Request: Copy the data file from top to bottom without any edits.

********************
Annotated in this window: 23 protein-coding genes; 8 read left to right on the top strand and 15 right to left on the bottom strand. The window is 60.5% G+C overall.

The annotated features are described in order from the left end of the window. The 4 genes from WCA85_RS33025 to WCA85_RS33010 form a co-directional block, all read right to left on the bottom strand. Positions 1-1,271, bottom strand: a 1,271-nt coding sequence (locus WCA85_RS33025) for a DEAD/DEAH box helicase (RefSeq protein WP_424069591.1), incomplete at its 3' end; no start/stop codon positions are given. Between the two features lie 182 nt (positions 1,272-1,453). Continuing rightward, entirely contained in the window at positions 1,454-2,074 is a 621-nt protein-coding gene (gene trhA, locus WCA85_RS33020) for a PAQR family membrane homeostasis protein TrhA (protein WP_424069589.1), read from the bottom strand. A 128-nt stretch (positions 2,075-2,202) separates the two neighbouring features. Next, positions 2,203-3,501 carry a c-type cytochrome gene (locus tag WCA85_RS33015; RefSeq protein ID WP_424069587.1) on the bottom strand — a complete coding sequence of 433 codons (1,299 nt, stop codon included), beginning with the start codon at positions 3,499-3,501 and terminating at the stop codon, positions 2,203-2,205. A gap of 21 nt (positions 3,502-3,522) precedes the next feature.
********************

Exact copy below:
Annotated in this window: 23 protein-coding genes; 8 read left to right on the top strand and 15 right to left on the bottom strand. The window is 60.5% G+C overall.

The annotated features are described in order from the left end of the window. The 4 genes from WCA85_RS33025 to WCA85_RS33010 form a co-directional block, all read right to left on the bottom strand. Positions 1-1,271, bottom strand: a 1,271-nt coding sequence (locus WCA85_RS33025) for a DEAD/DEAH box helicase (RefSeq protein WP_424069591.1), incomplete at its 3' end; no start/stop codon positions are given. Between the two features lie 182 nt (positions 1,272-1,453). Continuing rightward, entirely contained in the window at positions 1,454-2,074 is a 621-nt protein-coding gene (gene trhA, locus WCA85_RS33020) for a PAQR family membrane homeostasis protein TrhA (protein WP_424069589.1), read from the bottom strand. A 128-nt stretch (positions 2,075-2,202) separates the two neighbouring features. Next, positions 2,203-3,501 carry a c-type cytochrome gene (locus tag WCA85_RS33015; RefSeq protein ID WP_424069587.1) on the bottom strand — a complete coding sequence of 433 codons (1,299 nt, stop codon included), beginning with the start codon at positions 3,499-3,501 and terminating at the stop codon, positions 2,203-2,205. A gap of 21 nt (positions 3,502-3,522) precedes the next feature.